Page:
The film industry may be up and running in New Zealand but other industries are crying out for workers trapped overseas by the country's tight border controls. Hollywood film crew and executives have been allowed into the country this week to film the Avatar sequels and another as-yet-unnamed blockbuster.
But the exceptions that allowed their entry don't appear to apply to many other industries, including IT, construction, farming and manufacturing, all desperately short of staff. And that is going to make the country's recovery from Covid-19 all the more tougher, say experts.
Net migration is expected to fall sharply as a result of border closures but was already declining before Covid-19, Infometrics senior economist Brad Olsen said. At the same time, New Zealand is expected to see a rise in unemployment - due to peak at 9.8 per cent in September but expected to drop to 5.7 per cent by 2022. Before Covid-19 there was an inflow of around 50,000 a year, but that was expected to drop to 30,000 by 2025.
"We are still expected to hit 30,000 in 2025, but now we are having to rebuild from nothing," he said.
"Immigration has been a driver of economic activity. That is going to be quite a big change."
New Zealand had brought migrants in to do jobs Kiwis either didn't want or weren't skilled enough to do.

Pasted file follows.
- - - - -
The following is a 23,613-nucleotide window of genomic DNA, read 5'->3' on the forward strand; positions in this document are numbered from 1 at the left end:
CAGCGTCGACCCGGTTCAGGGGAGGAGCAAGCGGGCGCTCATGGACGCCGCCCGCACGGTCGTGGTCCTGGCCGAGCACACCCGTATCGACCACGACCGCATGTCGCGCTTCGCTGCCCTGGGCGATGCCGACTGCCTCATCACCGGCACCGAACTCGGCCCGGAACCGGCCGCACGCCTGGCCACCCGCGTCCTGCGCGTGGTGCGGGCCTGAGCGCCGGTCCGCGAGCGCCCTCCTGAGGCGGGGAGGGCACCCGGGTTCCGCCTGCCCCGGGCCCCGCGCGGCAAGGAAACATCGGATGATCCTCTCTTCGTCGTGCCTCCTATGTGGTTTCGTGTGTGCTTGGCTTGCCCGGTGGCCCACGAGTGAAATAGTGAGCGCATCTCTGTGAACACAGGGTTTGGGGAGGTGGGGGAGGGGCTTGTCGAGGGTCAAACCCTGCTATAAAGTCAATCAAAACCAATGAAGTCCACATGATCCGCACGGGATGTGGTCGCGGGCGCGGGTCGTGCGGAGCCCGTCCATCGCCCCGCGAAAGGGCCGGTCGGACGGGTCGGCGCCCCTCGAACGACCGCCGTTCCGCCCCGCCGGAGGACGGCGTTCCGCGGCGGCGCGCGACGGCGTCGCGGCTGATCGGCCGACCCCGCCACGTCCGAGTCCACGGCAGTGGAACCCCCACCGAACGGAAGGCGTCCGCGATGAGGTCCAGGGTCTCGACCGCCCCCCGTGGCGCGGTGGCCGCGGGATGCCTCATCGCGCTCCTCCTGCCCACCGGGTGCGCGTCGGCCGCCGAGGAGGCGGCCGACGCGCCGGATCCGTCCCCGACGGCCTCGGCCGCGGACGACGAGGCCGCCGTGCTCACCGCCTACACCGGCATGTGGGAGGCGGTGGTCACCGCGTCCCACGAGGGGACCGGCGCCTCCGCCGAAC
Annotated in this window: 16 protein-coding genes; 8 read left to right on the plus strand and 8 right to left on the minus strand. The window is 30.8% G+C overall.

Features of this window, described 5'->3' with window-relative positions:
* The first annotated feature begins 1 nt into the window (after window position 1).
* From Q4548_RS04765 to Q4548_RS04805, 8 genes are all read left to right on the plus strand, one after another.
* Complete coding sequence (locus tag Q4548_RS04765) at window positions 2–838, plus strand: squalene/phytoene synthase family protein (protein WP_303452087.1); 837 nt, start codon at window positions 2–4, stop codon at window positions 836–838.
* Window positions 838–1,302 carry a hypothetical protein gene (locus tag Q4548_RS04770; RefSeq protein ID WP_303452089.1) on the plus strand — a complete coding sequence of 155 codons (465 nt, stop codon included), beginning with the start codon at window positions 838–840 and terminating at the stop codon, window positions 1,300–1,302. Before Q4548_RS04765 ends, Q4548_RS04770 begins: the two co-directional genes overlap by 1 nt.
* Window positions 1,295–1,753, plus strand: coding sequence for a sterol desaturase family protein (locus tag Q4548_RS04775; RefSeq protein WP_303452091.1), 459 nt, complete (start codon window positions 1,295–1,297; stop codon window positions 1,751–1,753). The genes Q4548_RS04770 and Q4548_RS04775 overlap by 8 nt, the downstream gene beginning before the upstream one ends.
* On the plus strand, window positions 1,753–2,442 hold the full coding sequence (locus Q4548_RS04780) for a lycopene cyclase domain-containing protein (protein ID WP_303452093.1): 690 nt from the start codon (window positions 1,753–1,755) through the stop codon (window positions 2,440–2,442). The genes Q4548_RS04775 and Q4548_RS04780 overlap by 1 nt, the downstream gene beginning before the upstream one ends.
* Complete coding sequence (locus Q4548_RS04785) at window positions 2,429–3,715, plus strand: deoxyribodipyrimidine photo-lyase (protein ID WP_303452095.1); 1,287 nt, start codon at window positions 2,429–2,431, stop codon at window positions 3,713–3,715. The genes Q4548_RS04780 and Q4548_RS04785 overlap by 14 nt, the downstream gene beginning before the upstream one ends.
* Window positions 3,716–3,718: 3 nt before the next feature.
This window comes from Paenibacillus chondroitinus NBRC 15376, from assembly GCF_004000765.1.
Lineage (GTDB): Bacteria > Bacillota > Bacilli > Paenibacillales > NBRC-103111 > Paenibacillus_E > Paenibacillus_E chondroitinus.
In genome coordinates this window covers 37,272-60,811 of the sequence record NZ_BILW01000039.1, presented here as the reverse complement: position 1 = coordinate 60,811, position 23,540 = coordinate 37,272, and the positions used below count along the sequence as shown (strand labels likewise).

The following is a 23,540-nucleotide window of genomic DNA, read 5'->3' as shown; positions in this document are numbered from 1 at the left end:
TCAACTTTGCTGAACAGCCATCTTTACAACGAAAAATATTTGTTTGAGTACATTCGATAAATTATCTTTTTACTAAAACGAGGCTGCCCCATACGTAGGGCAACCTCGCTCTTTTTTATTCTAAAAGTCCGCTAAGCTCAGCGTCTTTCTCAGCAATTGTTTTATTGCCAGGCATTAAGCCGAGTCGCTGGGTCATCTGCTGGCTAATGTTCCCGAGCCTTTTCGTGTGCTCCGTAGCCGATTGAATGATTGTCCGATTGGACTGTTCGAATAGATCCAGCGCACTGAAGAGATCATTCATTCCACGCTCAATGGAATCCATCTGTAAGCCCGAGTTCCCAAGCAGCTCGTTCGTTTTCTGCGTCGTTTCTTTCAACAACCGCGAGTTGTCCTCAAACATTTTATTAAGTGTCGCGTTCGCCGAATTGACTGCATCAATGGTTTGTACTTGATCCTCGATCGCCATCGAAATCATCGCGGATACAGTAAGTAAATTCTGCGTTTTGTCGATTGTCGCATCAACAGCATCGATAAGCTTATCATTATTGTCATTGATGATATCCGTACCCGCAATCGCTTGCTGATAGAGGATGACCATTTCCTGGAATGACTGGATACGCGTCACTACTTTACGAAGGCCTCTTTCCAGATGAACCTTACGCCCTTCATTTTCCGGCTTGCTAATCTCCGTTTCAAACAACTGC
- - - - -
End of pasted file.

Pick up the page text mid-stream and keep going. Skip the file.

"Migrants 'stealing jobs' doesn't happen," he said.
The challenge would be whether to bring in skilled workers from overseas, or train local people. "We have got a very tight timeframe to train people up to pick this work up," he said.
Simon Park, director of the Immigration Trust, said Immigration New Zealand was challenging visa applications to see whether jobs could be filled by the local labour market, which was adding to delays.
But the ''Kiwi first'' approach made filling high-skilled roles more difficult.
"Low-skilled jobs can be filled by unemployed Kiwis. It's OK to challenge low skilled jobs, but if it can't be filled by Kiwis we might have to look at fast processing applications," he said. High-skilled roles included work in the IT sector, he said.
National Party spokesperson for economic development Judith Collins said she had heard of engineering and construction businesses struggling to find employees from the local labour market.
"A lot of businesses are suffering for not being able to bring in people that they had already contracted for, or people working in New Zealand from before lockdown."
Highly-skilled workers could be brought into the country "sensibly" with quarantining, she added.
Council of Trade Unions director of policy Andrea Black said many migrants worked in sectors that were shrinking as a result of Covid-19, including tourism and hospitality.
But work should be allocated to people already in the country, and out-of-work Kiwis.
"We really call on the government to invest in the labour market policy for people who are out of work," she said. That included increased job security and pay in low-skill work.
*To read the actual article please click here.